I managed to move away from the pike patch and caught another legal sized flathead. The pattern of pike then flathead, continued as I moved out along the sand bar towards the green channel marker. I caught fish all the way along, on a number of different soft plastics including the GULP Smelt and Lime Tiger coloured 4” minnows and the GULP Cajun Chicken 5” jerkshads.

As I reached the slighty deeper water around the green channel marker something fast and furious grabbed the Smelt colour minnow and took off. It was a 40 cm tailor and it gave my light trout rod a good work out. I released it and set off back for the bridge.

I caught fish all the way back to the car. They were mainly Pike and I had a couple of bite offs that could have been the passing tailor. In between I caught approximately 8 more flathead, only three of which were under the legal size limit of 40cm.

I finished in the dirty water at the bottom of the tide at about 3.15 pm. Unfortunately I forgot the camera today so I have posted a few pics from my phone and a couple of the home fish filleting area.

Iluka – Shark Bay – 11 June 2015

Thursday

As is so often the case in Iluka – the weather was not easy to deal with. The week before it had looked good with light winds and no rain forecast. I woke up early on Thursday to a howling south-easterly wind and intermittent rain, so I rolled over and tried to go back to sleep. That did not really work so I got up, had breakfast and then thought about where to fish in a powerful south-easterly. The northern edge of the rock platform at Shark Bay, at low tide was the only option, so I set off.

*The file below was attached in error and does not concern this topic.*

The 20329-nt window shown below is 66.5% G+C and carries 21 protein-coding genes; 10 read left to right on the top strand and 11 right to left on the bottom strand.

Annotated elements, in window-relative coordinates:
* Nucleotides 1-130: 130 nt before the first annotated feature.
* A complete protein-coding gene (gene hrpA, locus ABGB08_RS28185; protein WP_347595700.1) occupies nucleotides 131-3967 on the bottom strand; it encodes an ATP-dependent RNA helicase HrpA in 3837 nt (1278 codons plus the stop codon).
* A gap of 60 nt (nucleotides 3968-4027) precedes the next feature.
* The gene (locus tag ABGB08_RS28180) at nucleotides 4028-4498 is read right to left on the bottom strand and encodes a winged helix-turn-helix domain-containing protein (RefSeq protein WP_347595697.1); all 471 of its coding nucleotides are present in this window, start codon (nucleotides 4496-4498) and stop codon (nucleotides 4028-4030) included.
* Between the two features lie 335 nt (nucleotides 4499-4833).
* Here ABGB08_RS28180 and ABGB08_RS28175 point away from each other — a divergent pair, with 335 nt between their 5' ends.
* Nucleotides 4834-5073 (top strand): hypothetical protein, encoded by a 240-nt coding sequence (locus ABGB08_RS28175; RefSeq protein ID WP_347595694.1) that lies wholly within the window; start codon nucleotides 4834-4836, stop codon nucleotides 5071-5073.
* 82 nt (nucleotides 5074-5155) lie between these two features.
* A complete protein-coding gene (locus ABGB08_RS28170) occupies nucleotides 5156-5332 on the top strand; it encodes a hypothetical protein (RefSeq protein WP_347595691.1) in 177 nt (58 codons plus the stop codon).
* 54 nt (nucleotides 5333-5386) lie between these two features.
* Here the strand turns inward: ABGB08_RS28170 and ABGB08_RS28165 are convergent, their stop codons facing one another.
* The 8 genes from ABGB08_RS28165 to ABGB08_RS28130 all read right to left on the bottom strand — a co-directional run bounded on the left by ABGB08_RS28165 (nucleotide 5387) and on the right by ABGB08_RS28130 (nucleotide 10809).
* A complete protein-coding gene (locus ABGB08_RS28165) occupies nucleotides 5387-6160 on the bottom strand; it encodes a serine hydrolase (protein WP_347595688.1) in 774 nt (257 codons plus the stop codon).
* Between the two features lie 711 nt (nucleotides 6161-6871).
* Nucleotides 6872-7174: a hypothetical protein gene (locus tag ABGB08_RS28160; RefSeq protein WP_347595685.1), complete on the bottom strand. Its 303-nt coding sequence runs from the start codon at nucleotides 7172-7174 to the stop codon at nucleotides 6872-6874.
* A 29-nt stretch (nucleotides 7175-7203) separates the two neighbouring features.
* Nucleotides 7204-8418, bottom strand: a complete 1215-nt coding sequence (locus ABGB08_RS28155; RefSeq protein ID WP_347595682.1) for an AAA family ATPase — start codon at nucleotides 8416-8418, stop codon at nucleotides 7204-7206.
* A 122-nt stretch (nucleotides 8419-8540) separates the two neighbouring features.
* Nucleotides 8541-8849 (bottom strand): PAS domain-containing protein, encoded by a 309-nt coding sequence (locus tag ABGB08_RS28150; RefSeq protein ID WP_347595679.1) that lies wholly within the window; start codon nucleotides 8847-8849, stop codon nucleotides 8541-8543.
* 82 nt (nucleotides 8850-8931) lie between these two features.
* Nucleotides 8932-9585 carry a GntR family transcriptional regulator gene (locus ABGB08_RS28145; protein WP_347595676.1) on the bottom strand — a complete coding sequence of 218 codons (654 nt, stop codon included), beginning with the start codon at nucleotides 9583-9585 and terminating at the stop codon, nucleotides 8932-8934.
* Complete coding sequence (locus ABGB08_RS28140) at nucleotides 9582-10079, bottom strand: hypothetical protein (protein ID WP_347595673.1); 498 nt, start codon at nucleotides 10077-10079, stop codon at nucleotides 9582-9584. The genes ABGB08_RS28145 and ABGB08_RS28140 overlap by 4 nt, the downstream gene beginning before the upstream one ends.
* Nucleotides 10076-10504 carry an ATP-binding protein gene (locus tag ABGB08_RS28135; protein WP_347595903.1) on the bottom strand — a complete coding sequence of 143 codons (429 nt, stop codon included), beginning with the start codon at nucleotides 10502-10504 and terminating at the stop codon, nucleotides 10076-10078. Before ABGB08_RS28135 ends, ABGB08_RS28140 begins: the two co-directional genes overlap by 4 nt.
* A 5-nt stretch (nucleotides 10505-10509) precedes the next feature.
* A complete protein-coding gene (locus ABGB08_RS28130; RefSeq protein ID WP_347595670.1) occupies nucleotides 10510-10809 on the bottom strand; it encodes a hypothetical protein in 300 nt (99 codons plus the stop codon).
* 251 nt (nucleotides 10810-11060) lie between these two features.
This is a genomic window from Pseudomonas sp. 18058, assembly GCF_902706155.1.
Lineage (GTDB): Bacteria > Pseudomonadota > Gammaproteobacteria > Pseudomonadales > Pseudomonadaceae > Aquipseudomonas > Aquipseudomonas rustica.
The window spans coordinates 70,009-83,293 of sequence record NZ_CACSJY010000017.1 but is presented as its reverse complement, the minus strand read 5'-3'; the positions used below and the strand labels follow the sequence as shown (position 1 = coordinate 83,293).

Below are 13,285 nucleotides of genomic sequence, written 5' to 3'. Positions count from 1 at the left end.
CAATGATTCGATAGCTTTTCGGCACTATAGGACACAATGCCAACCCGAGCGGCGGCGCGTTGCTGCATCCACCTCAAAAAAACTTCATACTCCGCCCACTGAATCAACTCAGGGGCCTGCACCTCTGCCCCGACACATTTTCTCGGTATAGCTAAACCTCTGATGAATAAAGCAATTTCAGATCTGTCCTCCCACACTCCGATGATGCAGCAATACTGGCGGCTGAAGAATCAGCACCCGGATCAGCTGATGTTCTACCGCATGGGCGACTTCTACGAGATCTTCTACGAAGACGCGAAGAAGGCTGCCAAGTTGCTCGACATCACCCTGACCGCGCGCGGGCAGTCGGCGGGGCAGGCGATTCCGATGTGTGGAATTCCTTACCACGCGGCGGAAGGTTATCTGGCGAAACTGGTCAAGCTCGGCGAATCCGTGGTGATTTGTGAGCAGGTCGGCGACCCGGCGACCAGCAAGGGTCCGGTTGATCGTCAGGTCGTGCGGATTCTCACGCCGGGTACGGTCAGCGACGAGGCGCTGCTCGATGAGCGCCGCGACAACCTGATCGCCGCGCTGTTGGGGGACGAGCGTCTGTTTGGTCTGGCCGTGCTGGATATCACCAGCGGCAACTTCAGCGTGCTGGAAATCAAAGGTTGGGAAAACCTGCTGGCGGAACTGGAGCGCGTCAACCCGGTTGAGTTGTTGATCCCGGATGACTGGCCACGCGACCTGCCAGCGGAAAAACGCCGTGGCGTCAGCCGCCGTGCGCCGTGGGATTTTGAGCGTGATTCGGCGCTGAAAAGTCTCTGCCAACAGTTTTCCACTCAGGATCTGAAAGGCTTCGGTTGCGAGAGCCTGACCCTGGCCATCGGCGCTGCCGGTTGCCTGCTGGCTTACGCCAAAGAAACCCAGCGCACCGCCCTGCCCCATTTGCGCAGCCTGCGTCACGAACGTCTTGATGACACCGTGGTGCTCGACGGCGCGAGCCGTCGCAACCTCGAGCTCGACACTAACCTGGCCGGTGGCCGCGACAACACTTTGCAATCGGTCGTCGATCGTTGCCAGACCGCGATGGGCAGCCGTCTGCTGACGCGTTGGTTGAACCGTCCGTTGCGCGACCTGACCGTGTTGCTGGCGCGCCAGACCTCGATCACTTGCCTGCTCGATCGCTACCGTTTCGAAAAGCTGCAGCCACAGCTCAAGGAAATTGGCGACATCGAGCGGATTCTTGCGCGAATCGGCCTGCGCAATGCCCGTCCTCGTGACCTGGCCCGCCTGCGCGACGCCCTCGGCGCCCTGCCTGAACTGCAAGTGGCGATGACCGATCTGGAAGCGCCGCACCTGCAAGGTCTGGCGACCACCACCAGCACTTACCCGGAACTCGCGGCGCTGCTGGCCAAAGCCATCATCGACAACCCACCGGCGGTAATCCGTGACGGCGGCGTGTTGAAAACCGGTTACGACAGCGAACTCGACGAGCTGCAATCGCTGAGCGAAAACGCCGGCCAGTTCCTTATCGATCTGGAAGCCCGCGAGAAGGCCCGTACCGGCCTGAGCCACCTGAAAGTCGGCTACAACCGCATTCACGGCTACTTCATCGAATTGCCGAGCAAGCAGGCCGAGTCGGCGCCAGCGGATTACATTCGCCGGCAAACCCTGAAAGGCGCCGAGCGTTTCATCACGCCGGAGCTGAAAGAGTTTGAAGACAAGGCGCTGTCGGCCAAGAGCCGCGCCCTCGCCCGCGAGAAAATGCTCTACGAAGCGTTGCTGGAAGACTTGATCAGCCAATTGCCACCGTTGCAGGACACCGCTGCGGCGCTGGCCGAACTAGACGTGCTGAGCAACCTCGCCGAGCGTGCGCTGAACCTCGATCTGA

The mullet fisherman were waiting at the corner of Shark Bay looking out for some late season schools. Apparently it has been a terrible season. With the big rain events last month flushing out all the fish. One keen fisherman was on his way back from the rocks with a 40 cm tailor in his bag. He had spun it up on an 85 g Raider metal slug, just after dawn.

I spun an 85 g Raider for about 25 casts but could not raise another tailor so I swapped to the light rod and tied on a 1/6th ounce, size 1 hook jighead and GULP Mantis Shrimp soft plastic in the Lime Tiger colour. I was using 16lb fluorocarbon leader. In this area there is a kelp covered drop off about 10 metres out from the edge of the rock platform at low tide. This is where the bream sit. I felt a couple of solid bites as I pulled the soft plastic over the ledge, but did not hook up.